A band name such as Labirinto Di Specchi (Maze of Mirrors) suggests purveyors of intricate, multilayered music, heavy on atmosphere and intensity rather than smoothly flowing melodies. Indeed, the young five-piece hailing from the beautiful Tuscan town of Montepulciano (a place well known to wine lovers) belong to the growing contingent of new Italian bands that have updated the blueprint for progressive rock set by the iconic bands of the Seventies, and produced an album packed full of the twists and turns implied by their name.

Labirinto Di Specchi have been together since 2005; their first recording effort, a demo titled La Maschera della Visione, attracted the attention of Lizard Records, an independent label with a proven record for modern prog releases of a consistently high standard. Hanblecheya (a word in the Native American Lakota language denoting a vision quest), the band’s full-length debut, contains reworked material from the demo, as well as new compositions .It also sees the participation of a number of guest artists – most remarkably, that of Paolo Carelli, former vocalist of Pholas Dactylus, a short-lived outfit that in 1973 released Concerto delle Menti, one of the cult albums of the original RPI movement.

Clocking in at almost 70 minutes, Hanblecheya is impressively ambitious, its seven lengthy compositions describing the experience of the titular vision quest through a very distinctive format. Though there is no actual singing involved,  Paolo Carelli’s solemn, deep-voiced narration is like a thread connecting the seven tracks to each other. While synthesizers and assorted electronics are definitely at the core of the band’s musical vision, the fluid, melodic touch of the piano and full-throated rumble of the organ provide an organic foil, further balanced by the autumnal drone of the cello and the pervasive presence of both acoustic and electric guitars.

Any album tagged as “Porcupine Tree meets Pholas Dactylus” sounds like a rather interesting proposition, and Hanblecheya does not disappoint expectations. Though clearly not an easy listening experience, it is also surprisingly mature in its treatment of the inevitable influences. The psychedelic/space component, firmly rooted in the use of a wide range of electronics, gains a harder edge from occasional bursts of riffing that suggest a prog metal inspiration (particularly evident in “La Maschera della Visione”, the shortest track of the album and possibly the most accessible); while entrancing Mediterranean and Eastern suggestion lurk in the two compositions bookending the album , with the heady, raga-inspired section in opener “Eclissi Pt.1 – L’Occhio e la Maschera” reprised in the second half of “Eclissi Pt. 2 – La Genesi”.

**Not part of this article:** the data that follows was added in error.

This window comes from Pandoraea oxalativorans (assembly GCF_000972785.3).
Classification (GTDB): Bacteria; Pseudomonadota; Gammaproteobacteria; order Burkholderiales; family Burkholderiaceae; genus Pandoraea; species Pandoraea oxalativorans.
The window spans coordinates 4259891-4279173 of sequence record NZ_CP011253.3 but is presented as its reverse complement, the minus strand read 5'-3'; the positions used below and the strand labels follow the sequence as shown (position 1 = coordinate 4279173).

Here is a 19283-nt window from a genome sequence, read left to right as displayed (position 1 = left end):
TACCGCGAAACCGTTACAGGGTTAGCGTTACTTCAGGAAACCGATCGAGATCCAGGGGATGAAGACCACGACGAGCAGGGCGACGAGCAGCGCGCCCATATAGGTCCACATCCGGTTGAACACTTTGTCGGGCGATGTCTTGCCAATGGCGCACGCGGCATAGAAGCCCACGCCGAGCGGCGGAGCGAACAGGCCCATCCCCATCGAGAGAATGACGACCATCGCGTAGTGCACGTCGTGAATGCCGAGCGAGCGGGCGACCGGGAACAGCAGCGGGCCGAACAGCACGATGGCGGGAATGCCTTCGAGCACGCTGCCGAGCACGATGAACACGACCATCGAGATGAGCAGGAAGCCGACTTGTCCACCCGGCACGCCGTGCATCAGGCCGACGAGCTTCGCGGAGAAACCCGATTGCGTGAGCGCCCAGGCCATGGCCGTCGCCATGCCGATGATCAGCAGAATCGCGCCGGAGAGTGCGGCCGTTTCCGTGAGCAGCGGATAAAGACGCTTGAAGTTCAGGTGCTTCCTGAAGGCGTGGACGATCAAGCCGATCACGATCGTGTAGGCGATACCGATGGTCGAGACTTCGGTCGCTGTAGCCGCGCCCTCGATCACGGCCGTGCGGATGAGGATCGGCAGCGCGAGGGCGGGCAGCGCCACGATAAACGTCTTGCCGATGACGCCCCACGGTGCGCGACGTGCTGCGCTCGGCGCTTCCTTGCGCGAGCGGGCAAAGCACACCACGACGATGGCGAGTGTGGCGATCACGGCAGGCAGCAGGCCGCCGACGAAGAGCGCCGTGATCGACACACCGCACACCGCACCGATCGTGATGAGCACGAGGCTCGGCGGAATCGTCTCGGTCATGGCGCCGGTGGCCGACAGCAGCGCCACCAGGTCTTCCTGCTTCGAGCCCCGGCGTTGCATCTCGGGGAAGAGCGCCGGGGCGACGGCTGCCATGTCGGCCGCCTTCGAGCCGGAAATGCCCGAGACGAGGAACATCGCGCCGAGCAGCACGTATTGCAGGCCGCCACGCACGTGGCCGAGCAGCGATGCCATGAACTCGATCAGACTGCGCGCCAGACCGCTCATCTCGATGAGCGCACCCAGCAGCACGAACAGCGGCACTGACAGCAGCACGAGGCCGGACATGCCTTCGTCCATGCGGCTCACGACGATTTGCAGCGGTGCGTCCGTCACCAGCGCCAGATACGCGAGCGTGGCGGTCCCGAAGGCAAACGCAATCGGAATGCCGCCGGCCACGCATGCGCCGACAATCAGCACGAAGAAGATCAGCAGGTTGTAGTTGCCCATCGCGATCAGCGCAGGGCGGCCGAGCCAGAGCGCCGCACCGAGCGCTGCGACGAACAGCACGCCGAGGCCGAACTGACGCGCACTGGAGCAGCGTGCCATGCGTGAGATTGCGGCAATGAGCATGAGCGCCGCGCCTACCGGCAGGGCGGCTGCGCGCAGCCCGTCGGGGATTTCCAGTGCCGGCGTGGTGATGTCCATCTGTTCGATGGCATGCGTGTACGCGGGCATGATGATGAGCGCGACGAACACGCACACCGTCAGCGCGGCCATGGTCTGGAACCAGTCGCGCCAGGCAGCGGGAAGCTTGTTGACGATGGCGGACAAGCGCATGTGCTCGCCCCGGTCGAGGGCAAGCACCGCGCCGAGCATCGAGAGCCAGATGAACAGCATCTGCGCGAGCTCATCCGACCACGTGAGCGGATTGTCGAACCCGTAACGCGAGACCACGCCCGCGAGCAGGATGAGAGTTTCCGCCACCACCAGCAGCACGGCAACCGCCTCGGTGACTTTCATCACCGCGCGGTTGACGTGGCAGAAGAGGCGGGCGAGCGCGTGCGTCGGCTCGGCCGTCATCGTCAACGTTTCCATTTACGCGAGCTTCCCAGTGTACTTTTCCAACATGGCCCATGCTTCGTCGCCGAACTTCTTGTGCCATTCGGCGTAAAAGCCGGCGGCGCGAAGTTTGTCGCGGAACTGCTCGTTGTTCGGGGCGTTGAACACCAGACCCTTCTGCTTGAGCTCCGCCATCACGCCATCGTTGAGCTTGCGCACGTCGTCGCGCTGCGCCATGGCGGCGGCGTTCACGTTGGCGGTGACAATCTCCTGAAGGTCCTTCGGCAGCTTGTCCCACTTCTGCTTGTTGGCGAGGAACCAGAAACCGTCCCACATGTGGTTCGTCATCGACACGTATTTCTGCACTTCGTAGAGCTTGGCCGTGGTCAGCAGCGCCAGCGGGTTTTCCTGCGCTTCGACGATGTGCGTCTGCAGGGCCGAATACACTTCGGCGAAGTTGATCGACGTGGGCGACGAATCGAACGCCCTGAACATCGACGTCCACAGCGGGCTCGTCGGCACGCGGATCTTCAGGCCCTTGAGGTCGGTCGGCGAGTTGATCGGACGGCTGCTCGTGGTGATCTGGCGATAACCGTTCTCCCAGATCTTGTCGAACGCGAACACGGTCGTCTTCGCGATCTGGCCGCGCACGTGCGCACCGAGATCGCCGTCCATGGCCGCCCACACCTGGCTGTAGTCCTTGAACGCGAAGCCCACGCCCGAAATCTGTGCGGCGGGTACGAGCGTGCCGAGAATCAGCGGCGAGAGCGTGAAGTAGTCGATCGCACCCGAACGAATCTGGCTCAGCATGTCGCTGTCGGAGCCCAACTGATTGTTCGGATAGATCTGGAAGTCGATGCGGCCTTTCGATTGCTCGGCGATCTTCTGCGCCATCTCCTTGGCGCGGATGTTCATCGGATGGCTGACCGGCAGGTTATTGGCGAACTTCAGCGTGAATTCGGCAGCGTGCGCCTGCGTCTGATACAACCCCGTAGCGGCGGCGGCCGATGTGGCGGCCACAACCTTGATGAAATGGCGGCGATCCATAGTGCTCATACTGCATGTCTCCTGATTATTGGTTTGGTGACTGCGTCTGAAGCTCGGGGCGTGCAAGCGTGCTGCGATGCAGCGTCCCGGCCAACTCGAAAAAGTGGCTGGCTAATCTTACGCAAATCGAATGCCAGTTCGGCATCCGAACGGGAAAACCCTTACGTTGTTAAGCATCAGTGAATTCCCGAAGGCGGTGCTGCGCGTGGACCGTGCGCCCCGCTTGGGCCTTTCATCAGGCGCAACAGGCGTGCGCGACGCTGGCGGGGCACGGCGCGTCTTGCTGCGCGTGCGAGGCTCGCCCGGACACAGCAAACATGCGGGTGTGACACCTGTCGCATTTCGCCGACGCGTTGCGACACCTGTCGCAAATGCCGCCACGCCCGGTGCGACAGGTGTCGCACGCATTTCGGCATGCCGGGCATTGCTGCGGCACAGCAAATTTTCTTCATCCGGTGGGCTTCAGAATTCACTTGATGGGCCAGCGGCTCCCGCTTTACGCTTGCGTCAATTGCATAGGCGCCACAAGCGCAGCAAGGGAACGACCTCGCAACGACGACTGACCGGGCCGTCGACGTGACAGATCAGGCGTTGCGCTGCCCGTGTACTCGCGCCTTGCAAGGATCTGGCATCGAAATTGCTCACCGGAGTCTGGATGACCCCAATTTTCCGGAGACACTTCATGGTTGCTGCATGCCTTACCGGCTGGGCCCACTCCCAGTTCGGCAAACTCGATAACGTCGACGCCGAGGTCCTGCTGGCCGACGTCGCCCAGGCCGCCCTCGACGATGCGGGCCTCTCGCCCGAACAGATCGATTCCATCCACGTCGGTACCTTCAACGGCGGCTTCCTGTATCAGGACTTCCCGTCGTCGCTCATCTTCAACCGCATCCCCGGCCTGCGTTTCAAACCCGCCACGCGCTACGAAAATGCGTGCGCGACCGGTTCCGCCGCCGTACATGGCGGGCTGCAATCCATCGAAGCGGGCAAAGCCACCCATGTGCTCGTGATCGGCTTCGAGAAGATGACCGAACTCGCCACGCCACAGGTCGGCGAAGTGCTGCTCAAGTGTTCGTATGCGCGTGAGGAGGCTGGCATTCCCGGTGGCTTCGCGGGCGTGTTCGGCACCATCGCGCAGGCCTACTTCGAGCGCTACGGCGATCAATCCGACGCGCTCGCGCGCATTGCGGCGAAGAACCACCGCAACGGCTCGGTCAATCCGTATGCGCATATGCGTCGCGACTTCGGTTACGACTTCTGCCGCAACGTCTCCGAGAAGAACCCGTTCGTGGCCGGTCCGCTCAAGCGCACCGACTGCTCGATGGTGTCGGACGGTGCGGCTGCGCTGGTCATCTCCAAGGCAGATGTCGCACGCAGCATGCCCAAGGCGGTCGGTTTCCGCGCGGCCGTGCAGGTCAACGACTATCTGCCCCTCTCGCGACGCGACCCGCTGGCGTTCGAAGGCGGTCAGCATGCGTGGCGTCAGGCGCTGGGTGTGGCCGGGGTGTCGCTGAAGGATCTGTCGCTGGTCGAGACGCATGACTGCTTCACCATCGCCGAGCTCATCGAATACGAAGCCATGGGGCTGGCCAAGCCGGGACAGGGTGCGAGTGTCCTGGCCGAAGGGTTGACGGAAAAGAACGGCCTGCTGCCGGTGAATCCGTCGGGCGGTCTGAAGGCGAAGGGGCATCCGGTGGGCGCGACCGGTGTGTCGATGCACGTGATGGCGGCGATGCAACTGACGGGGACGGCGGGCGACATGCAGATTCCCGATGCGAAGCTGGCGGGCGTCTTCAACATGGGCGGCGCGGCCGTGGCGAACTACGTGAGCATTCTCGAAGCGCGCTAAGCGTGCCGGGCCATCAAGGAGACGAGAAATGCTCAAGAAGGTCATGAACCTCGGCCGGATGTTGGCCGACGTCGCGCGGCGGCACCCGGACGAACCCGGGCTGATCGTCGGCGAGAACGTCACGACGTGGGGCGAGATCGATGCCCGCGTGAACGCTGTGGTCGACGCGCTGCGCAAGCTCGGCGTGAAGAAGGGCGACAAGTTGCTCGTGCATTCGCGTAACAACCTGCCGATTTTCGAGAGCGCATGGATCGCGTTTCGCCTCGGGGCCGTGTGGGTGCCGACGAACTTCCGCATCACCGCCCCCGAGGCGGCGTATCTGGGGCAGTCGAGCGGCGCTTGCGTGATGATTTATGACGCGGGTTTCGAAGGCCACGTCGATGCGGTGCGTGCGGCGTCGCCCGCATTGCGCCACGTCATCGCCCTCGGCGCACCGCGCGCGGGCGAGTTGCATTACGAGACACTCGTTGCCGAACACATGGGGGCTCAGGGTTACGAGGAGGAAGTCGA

Not all of the many ideas thrown into Hanblecheya’s  melting pot of are successful: the classical-meets-electronic bent of  the second half of “Fantasia” borders dangerously on the cheesiness of those classical “rock” adaptations that were quite popular in the Eighties, and clashes with the wistful, atmospheric mood of the first part of the song.  On the other hand, the ominous post rock surge of “Purpurea” and the all-out experimentalism of “Nel Nulla Etereo Soggiogato dall’Ignoto la Mente Si Espande”, revolving around Carelli’s eerily effective narration (the most reminiscent of his Pholas Dactylus days), and wrapped up by a noisy industrial section (the whole bringing to mind label mates Runaway Totem at their most impenetrable) hold up to close scrutiny, in spite of their undeniably “difficult” nature. The album’s crowning achievement, however, comes with the 19-minute “Foll(i)a” (a title conflating the Italian words for “crowd” and “madness”), an intensely cinematic piece that, while paying homage to Steven Wilson’s signature style, manages to avoid blatant derivativeness.  A fresh take on the old “epic” warhorse, the track hinges on a “duel” between a whole array of electronic effects and the gentle ripple of the piano, ending in an exhilarating cascade of cymbals, piano and majestic synth washes.

Although, as suggested in the previous paragraphs, Hanblecheya is not for everyone, it has all it takes to attract those prog fans who like the genre to look forward without completely turning its back to its glorious past. Firmly anchored to the Italian progressive tradition by its keen sense of melody and the rivetingly dramatic tone of Paolo Carelli’s narration, yet unafraid to experiment with more radical musical directions, and skilled in combining the acoustic, the electric and the electronic component (though at times the slashing, whistling presence of synths can become a tad overwhelming), Labirinto Di Specchi are a band that adventurous listeners would do well to check out.